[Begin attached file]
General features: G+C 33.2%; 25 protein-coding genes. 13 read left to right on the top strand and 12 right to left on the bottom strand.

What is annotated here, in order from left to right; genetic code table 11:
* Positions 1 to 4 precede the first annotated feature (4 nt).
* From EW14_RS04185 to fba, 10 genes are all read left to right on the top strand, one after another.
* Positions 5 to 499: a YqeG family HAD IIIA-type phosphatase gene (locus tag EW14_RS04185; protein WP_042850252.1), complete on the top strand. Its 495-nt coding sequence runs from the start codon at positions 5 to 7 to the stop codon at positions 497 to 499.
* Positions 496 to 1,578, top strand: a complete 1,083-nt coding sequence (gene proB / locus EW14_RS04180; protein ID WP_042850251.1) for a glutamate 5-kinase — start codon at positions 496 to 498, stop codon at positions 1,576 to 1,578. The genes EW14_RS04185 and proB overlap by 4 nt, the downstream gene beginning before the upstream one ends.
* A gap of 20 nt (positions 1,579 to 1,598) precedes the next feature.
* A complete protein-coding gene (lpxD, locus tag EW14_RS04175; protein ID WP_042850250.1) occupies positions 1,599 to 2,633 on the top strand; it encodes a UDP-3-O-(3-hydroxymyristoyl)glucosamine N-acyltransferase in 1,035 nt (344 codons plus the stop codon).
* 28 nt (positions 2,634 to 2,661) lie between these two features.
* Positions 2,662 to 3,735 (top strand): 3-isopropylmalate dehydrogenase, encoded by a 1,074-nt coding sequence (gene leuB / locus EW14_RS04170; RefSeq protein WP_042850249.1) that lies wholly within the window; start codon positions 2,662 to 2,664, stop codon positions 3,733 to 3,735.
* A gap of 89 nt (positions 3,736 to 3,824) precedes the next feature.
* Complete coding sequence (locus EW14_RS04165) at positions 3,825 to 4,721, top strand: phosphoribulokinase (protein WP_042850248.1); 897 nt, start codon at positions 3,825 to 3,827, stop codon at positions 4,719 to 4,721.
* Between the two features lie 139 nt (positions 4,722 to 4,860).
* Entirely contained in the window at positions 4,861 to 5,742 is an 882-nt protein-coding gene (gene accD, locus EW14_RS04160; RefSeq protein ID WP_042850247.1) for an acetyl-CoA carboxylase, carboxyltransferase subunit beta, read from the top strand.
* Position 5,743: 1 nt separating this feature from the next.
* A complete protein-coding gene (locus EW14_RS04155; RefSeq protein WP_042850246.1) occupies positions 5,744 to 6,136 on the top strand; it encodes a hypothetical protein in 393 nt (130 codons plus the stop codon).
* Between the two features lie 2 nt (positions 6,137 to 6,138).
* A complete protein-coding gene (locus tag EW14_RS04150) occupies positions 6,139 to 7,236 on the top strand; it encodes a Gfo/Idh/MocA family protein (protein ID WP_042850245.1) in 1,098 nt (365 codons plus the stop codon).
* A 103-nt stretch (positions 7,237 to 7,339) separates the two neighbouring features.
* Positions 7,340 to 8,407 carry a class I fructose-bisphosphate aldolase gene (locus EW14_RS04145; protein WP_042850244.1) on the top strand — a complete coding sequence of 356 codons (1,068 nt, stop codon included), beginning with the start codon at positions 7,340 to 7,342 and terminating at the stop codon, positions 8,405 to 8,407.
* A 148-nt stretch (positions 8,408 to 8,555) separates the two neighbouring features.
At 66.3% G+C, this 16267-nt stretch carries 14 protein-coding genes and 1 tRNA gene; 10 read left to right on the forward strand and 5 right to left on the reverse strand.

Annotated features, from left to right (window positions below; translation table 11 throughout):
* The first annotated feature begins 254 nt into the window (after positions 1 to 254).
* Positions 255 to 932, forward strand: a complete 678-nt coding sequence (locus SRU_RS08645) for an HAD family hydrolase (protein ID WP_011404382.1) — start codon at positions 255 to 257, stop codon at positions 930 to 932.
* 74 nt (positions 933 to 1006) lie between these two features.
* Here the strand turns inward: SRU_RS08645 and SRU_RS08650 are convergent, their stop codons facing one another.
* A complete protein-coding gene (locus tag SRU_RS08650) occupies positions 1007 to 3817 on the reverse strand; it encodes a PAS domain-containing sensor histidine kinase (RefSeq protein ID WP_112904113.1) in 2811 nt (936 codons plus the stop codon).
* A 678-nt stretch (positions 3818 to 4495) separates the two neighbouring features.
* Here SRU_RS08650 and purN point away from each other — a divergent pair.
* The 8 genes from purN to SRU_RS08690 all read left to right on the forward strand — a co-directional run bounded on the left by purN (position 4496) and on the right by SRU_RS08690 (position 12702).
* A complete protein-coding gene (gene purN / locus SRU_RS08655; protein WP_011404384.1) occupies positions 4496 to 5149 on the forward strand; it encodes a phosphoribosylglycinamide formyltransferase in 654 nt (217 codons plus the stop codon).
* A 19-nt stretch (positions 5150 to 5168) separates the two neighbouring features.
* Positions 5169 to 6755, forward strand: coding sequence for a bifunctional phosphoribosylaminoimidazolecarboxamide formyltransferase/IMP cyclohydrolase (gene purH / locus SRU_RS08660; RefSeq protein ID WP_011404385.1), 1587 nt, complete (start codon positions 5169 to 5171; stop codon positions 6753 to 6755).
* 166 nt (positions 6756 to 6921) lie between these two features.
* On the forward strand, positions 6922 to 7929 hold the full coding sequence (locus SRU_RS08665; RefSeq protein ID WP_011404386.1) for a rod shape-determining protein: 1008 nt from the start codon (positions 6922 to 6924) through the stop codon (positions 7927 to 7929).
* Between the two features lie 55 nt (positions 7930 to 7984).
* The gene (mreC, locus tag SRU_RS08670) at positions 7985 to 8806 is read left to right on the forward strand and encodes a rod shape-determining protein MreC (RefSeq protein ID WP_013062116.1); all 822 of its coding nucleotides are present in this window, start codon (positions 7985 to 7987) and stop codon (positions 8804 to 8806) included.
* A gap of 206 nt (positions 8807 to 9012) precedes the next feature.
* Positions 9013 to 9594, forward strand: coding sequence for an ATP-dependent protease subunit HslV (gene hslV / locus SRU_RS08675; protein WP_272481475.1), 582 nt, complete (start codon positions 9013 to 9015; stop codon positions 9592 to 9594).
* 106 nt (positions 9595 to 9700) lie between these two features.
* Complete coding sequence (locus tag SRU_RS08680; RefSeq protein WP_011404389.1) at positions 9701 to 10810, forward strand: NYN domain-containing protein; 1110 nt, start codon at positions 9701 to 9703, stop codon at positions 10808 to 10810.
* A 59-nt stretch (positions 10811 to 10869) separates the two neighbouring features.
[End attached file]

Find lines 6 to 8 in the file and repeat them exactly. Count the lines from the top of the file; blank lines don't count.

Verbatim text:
* Positions 496 to 1,578, top strand: a complete 1,083-nt coding sequence (gene proB / locus EW14_RS04180; protein ID WP_042850251.1) for a glutamate 5-kinase — start codon at positions 496 to 498, stop codon at positions 1,576 to 1,578. The genes EW14_RS04185 and proB overlap by 4 nt, the downstream gene beginning before the upstream one ends.
* A gap of 20 nt (positions 1,579 to 1,598) precedes the next feature.
* A complete protein-coding gene (lpxD, locus tag EW14_RS04175; protein ID WP_042850250.1) occupies positions 1,599 to 2,633 on the top strand; it encodes a UDP-3-O-(3-hydroxymyristoyl)glucosamine N-acyltransferase in 1,035 nt (344 codons plus the stop codon).